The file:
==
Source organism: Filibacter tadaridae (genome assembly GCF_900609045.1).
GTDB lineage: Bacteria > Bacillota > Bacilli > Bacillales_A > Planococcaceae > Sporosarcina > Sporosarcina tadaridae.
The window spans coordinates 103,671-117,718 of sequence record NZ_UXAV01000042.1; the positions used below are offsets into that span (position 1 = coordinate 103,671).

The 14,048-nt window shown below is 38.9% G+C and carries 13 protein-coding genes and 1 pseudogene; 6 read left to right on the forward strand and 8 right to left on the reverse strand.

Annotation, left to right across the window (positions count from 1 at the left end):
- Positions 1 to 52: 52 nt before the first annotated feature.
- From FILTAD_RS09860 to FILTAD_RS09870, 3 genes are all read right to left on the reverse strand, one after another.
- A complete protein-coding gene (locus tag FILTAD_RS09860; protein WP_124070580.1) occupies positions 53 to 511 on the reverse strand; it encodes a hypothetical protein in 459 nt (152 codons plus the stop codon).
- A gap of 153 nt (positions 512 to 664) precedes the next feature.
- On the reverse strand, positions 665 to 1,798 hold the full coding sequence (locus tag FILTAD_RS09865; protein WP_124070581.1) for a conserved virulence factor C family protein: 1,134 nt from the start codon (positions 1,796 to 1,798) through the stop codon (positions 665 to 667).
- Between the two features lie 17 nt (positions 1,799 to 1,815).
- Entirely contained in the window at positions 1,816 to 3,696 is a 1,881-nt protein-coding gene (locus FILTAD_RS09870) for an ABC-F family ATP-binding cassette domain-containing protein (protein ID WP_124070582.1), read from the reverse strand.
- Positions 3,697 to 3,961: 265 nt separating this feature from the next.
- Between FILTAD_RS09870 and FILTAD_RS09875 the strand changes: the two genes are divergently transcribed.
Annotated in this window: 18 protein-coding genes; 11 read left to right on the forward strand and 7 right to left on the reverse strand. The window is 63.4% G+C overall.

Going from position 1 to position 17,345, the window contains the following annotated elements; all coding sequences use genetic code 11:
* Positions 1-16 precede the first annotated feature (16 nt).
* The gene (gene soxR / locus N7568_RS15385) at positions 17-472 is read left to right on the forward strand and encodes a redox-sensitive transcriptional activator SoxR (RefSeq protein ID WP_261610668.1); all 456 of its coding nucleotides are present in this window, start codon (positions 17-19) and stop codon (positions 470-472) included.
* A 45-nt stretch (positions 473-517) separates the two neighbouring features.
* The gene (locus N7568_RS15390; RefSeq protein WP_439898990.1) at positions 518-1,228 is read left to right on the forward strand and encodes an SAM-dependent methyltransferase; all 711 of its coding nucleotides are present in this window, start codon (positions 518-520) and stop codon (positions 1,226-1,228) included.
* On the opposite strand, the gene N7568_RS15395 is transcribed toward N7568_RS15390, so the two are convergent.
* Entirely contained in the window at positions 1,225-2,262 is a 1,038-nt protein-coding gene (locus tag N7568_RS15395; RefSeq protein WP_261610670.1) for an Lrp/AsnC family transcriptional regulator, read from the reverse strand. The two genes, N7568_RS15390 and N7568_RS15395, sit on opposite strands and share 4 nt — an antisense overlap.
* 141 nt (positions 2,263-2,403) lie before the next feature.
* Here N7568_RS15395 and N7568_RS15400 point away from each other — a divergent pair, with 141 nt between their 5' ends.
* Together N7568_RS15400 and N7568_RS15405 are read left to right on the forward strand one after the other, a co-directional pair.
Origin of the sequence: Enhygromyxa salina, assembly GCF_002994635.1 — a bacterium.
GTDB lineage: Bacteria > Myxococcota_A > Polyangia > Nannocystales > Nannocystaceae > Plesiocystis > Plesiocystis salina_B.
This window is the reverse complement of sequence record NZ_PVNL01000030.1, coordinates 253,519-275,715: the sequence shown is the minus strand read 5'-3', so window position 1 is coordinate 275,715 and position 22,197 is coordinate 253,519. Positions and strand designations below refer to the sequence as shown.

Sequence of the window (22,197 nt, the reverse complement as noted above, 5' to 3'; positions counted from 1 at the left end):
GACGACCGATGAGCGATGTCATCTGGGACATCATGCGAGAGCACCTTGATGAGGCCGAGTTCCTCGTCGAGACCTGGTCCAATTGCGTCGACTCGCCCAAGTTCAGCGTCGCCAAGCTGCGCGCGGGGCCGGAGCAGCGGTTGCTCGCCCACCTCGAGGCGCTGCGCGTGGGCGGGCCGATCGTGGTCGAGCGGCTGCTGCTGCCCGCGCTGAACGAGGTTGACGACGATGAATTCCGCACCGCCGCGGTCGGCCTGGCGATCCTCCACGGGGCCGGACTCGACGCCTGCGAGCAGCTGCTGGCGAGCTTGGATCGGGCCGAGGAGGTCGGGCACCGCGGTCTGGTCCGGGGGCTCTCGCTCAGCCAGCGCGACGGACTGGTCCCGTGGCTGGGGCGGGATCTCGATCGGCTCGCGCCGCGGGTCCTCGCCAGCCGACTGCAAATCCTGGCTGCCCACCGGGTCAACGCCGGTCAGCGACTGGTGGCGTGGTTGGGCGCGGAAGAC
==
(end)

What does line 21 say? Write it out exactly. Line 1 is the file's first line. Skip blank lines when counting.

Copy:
* On the opposite strand, the gene N7568_RS15395 is transcribed toward N7568_RS15390, so the two are convergent.